Your thoughts are racing. Your heartbeat sends tremors through your chest. You’re like a rattle snake on cocaine—ready to strike without warning.
In the morning you shoot heroin; in the evening you pick a fight. But you don’t want to inflict your pain on another. You hope someone will beat the pain out of you. This is your life after a dual tour overseas—PTSD has taken control.
However, when you’re home, your demeanor shifts. You’re no longer angry, no longer afraid. Instead, you think introspectively—your moral standard is high. After all, you’ve spent the last ten years as a soldier. You’re one of America’s finest. But your bones are shaking. Your sweat is cold. And the sound of the television is about to trigger a flashback.
On a summer afternoon in 2013, Desmin Borges neared Central Park to play a pick-up game of basketball. As he joined his friends on the court, he silently recalled his past years spent as an actor. Borges tells me this happens often—he stays present in the moment, while tuning his own thoughts in as well.
Ever since he was a child, Borges dreamed of becoming an actor. He grew up obsessed with classic films such as ¡Three Amigos!, Purple Rain and La Bamba, but his concentration changed after his family brought him to see Freak—John Leguizamo’s one-man Broadway show. “I remember telling people I’m not funny and not a comedic actor,” Borges says. “I wanted to be a serious actor, like Pacino or De Niro. And then I discovered John Leguizamo. To see one person go through the amount of change in characters he went through floored me,” Borges explains. “The way he used music and movement to encompass the show was also something I was very in tune with it—it really struck a chord with me in that way.”
Years later, Borges went on to study acting at DePaul University in Chicago, which led him to land his first job directly after graduation. For the next year, he would perform in six plays at the Children’s Theatre Company in Minneapolis—the nation’s largest children’s theatre. “It was incredibly amazing to work with them because acting for children will let you know right away if you’re telling the story well,” Borges explains. “If they’re talking, it’s obvious that they don’t care about what’s happening on stage. It gave me the opportunity to try on a crazy amount of hats and showed me what it’s like to be out the real world.”
After about a year of experience, Borges returned to Chicago where he performed in theaters such as The Goodman and Steppenwolf. He then scored a starring role in The Elaborate Entrance of Chad Deity—a hip-hop satire about an underdog Puerto Rican wrestler from the Bronx—presented by Victory Gardens Theatre. “It was a huge hit and it moved to Second Stage in New York the following spring in 2010,” Borges explains, proudly. “It was a Pulitzer finalist that year, and two weeks later I decided to move back to New York.” Soon after, he went on to win a Theatre World Award for his performance in Chad Deity, which was—ironically enough—presented to him by John Leguizamo.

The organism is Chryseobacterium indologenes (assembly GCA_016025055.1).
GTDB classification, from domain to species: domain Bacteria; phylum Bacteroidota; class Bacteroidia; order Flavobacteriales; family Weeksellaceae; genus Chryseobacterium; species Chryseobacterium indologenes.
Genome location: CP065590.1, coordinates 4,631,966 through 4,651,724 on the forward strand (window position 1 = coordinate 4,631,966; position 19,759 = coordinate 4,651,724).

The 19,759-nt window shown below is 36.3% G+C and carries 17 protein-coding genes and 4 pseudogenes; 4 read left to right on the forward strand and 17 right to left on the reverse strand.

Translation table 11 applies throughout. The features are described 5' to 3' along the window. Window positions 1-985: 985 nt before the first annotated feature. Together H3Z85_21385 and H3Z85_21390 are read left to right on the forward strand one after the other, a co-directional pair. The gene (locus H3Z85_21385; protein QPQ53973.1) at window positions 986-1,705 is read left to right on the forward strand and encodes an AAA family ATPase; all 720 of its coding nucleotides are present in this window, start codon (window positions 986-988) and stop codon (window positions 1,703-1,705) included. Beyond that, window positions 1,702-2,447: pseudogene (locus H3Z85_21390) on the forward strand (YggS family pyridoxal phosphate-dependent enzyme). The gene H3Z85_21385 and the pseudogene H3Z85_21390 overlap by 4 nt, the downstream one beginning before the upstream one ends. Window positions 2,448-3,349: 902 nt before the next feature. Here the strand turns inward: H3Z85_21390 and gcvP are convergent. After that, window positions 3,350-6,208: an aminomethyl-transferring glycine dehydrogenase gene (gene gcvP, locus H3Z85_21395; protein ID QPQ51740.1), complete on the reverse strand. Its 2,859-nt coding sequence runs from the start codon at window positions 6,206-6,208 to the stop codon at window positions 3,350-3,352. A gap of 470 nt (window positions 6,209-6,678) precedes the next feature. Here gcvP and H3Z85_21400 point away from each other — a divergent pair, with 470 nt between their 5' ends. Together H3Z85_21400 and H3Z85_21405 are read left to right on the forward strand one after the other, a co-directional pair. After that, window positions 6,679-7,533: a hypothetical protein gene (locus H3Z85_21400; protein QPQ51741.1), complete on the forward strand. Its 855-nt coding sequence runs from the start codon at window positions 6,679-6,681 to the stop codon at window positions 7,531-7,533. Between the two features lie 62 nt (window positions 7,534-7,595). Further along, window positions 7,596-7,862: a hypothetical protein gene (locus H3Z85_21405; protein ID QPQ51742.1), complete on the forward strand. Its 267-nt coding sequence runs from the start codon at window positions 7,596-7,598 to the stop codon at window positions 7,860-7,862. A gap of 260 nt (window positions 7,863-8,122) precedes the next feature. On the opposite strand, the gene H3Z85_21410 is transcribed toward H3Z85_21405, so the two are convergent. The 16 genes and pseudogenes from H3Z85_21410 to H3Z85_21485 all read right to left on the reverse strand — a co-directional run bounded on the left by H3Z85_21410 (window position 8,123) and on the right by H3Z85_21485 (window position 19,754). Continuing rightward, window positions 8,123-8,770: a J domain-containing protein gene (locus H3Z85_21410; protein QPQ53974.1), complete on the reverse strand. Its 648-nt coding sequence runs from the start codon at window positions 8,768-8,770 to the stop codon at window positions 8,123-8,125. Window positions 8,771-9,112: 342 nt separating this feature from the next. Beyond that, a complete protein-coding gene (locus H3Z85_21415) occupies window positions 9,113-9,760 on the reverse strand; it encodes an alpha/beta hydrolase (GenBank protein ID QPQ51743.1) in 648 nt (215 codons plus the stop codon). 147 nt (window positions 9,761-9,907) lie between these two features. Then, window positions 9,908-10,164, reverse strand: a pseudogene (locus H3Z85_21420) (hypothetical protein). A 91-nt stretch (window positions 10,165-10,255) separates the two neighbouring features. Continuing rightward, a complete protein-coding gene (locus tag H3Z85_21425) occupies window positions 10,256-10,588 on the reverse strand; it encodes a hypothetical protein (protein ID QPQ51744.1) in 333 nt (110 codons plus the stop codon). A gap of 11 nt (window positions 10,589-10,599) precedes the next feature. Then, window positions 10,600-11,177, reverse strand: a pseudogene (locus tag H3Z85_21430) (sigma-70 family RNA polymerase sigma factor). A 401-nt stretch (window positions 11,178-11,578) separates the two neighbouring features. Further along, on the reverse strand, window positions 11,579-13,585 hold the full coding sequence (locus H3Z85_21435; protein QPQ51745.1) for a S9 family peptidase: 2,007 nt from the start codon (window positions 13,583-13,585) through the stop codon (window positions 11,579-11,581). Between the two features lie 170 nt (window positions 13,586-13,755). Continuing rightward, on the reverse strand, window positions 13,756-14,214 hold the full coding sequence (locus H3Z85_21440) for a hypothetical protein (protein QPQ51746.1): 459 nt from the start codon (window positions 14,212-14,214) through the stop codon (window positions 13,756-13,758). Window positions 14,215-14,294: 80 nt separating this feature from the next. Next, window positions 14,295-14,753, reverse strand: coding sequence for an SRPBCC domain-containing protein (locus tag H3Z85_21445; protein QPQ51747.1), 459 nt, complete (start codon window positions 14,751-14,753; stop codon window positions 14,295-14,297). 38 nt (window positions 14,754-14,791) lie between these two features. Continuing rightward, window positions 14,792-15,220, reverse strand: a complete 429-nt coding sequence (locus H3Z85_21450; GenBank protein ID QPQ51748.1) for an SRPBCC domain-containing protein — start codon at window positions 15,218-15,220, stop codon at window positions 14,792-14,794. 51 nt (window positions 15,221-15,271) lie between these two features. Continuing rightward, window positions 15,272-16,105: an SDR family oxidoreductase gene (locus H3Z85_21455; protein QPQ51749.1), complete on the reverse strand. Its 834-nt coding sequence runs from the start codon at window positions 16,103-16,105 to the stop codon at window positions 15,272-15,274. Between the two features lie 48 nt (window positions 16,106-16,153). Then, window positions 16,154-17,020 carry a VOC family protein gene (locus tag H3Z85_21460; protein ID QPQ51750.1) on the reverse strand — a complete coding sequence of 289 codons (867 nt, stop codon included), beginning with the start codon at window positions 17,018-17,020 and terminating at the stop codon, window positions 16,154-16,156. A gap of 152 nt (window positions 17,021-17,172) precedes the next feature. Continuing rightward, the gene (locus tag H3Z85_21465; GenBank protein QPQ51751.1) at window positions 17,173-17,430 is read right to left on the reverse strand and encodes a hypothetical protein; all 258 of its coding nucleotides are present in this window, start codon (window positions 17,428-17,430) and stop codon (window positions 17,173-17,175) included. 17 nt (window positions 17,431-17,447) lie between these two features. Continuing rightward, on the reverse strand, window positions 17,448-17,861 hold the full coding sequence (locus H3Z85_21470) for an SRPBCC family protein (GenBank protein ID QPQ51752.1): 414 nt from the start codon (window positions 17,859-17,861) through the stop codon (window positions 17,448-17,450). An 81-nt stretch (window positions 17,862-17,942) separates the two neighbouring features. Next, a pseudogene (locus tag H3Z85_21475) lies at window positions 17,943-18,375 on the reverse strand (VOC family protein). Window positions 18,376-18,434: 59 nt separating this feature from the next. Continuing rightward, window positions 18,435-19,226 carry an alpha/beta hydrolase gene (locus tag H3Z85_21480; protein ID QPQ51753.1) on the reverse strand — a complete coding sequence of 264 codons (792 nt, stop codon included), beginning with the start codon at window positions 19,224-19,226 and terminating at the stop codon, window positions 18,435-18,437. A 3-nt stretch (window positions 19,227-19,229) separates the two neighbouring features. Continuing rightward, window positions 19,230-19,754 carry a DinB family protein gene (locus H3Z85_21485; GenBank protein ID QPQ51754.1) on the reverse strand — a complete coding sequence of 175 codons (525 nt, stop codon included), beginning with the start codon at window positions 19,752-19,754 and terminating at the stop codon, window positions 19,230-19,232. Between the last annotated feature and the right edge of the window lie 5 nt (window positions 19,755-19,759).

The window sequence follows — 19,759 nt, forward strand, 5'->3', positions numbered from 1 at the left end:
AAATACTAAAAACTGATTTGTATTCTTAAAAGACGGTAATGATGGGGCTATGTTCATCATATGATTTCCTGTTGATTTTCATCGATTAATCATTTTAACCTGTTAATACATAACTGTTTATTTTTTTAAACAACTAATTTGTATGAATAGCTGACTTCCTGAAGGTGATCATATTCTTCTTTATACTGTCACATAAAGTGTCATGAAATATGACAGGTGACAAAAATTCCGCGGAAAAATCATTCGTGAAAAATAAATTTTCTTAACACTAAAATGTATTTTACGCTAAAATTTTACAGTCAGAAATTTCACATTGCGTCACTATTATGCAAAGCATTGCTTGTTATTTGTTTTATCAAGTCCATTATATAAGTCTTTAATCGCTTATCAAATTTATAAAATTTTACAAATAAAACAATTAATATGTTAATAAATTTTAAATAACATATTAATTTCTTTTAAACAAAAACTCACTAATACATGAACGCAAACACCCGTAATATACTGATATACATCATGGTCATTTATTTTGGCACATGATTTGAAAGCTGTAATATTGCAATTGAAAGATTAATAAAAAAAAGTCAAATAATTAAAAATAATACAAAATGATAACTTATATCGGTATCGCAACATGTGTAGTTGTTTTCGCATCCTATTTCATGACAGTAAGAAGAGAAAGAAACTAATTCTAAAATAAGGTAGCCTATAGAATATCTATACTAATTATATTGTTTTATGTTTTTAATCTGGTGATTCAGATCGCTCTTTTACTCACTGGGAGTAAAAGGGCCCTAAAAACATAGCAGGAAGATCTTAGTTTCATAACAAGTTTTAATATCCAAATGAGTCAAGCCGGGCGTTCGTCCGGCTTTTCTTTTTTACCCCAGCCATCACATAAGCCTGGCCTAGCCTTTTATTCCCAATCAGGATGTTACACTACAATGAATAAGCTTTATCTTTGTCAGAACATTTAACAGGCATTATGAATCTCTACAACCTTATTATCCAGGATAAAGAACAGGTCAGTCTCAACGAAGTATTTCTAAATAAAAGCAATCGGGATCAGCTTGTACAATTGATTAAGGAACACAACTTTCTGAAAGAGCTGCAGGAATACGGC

As the basketball game came to close, Borges stepped to the sidelines, just as he received a call from his manager. On the line, however, was not just him, but FX Networks. They offered him a lead role in You’re the Worst, a dark romantic comedy surrounding the toxic relationship between an insensitive writer and a self-destructive PR executive (You’re the Worst now airs on FXX). Desmin was to play the moral compass between the two: a war veteran who suffers from PTSD and the writer’s best friend. “I needed a break from the schedule of theatre so it couldn’t have come at a more perfect time,” Borges explains. “The things I was asked to do weren’t very different. Between film acting, TV acting and theatre acting, there are different levels of physicality and emotion that go on, but you’re still telling a story. So the transition wasn’t all that difficult.”
Throughout the series—the first season aired last summer and the second is expected to air this summer—Borges’ character, Edgar Quintero, is adapting to civilian life after two tours abroad. He lives with the show’s main character, Jimmy (Chris Geere), who struggles to maintain a relationship with Gretchen (Aya Cash), an obscure publicist with her own set of problems. Comedically, the show is filled with sharp, witty writing that’s paired with a dark and sarcastic spin. Yet, beneath its humor and quips, it’s a comedy that’s secretly serious, which resonates with anyone who can relate to interpersonal skittishness and a mild cocaine habit.
For Edgar, in particular, he’s in no way defined by his PTSD (or fleeting heroin addiction). In fact, his condition isn’t fully revealed until the third episode in the season. But what does outline his role, however, is a certain tenderness—combined with an odd obsession with Rachael Ray, a TV personality and celebrity chef—that secures his place as a comparatively rational character. “We’re not telling your normal veteran PTSD story. Edgar has a very large heart, and the things that he believes in don’t always line up with other stories about PTSD,” Borges tell me. “He’s not your meatball head guy who wants to inflict violence—he’s the opposite of that, which creates the dark comedic spin. We’re tying to tell the story as truthfully as possible, but in a way that tells the story of those vets who’ve never had the chance to tell it before.”